Fiscal Policy refers to the various decisions undertaken by the government regarding public expenditures and revenue. There are a large number of sub-policies that are encompassed by the fiscal system. But all the policies can be broadly categorized as being either ‘Public Expenditure’ or ‘Public Revenue’. It can be said that the fiscal policy is a direct government intervention in the economic processes of an economy.
The fiscal policy is very objective in nature, since it creates decisions that can be uniformly applied to the entire economy or to a segment of the economy. The fiscal policy is considered to be more direct than the monetary policy in its impact on the economy. While the monetary policy’s success depends on the banking / financial system, the fiscal policy operates in an inherent manner in the economy. The fiscal policy’s sub-policies are:
The Annual Budget of the government – this is a policy statement that directs all economic activities for at least a year.
Public Debt – this helps the government to raise resources on a quid-pro-quo basis.
Deficit Financing – wherein the government can order its Central Bank to release additional money equivalent to the size of the deficit in its budget.
The Taxation structure – through this fiscal tool the government is able to raise resources on a non-quid-pro-quo basis.
A wide range of public expenditures – covering productive items (like: irrigation projects, industrial investments, EOC and SOC) and unproductive items (like: welfare measures and general administrative expenses).
Depending upon whether the Fiscal Policy increases or decreases the public expenditure in the economy, it is possible to categorize the fiscal policy into two types:
An Expansionary Fiscal Policy – in this case, there is an increase in public expenditure and so there is an improvement in the income generating capacity in the economy. An expansionary fiscal policy causes the multiplier effect to operate leading to an overall macro-expansion.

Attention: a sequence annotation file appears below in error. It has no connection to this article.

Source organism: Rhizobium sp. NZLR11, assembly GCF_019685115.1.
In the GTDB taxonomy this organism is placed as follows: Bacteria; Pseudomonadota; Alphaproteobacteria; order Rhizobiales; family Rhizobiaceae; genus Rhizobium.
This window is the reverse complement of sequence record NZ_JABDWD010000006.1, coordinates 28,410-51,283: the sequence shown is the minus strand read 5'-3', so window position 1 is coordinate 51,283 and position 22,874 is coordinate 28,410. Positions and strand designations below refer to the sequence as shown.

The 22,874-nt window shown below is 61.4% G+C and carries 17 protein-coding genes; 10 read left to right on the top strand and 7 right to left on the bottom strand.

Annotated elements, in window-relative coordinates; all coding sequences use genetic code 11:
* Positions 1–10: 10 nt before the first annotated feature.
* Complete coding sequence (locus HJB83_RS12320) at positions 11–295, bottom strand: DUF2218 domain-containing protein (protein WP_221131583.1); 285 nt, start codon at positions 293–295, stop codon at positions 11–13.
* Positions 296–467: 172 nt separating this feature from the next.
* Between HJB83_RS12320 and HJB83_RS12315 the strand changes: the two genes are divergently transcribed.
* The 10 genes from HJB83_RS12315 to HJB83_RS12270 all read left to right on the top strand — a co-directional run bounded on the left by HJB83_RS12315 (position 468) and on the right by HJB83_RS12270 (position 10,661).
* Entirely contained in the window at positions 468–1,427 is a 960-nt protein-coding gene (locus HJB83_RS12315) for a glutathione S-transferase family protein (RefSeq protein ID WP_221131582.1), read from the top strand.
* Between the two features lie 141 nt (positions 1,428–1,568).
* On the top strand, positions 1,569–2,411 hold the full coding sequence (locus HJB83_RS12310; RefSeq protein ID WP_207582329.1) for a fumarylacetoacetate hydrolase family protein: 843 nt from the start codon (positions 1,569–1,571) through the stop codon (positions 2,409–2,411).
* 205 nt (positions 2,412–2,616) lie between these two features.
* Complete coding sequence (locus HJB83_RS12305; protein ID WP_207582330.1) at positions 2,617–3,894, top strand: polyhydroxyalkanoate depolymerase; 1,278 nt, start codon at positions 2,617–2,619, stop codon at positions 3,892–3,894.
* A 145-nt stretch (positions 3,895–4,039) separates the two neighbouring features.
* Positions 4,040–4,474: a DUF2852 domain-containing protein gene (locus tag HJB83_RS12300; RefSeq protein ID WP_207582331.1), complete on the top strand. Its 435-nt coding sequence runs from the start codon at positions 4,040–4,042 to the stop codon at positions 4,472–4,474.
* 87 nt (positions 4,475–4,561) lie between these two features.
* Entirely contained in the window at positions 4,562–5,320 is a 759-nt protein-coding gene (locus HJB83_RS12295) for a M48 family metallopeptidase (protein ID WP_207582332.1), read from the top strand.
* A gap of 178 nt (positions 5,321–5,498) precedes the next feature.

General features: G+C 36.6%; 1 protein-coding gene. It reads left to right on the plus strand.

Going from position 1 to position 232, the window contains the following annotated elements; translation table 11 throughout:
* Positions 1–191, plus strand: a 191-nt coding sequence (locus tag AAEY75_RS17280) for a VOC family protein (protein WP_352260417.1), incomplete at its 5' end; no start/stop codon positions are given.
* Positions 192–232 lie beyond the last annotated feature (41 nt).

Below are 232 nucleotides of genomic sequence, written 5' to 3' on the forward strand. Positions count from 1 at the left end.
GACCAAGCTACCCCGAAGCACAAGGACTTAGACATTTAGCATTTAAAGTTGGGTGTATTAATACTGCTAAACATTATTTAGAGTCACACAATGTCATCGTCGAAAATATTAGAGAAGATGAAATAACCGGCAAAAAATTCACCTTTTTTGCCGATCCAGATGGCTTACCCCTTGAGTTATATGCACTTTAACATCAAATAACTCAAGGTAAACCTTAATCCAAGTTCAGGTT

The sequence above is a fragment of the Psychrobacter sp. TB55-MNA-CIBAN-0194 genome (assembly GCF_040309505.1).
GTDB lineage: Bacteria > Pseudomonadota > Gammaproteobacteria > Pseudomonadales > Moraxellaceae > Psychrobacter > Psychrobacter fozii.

A Contractionary Fiscal Policy – in this case, the government’s expenditure falls causing a reduction in the income generating capacity in the economy on account of the operation of the reverse multiplier.
Higher government expenditures will raise aggregate demand both directly via the increase in the government’s demand for goods and services and also indirectly via the expenditure multiplier process. The higher aggregate demand will raise incomes and thereby increase the demand for money. Assuming there is no change in the money supply, there will be excess demand in the money market, which will raise the ROI. However, investment expenditure is negatively related to the ROI. Therefore, the higher ROI will reduce investment expenditure and thereby lead to a reduction in the aggregate demand. There are two counteracting effects on aggregate demand as a result of a fiscal expansion. The first effect, that of increased government expenditure, is expansionary. The second effect, which is contractionary, is known as the crowding out of private expenditure as a result of the increase in government expenditure.
Showing the COE with the help of IS – LM curves:
In an economy with unemployed resources there will not be full crowding out because the LM schedule would then not be vertical. A fiscal expansion will raise the ROI, but income will also rise. Crowding out therefore becomes a matter of degree. The increase in aggregate demand raises income. With the rise in income, the level of saving rises. This expansion in saving, in turn, makes it possible to finance a larger budget deficit without completely displacing private borrowing or investment.
In Fig. 1, when an expansionary fiscal policy is in operation, i.e., public expenditure increases; this leads to an increase in the aggregate demand. On account of this increase, there is an...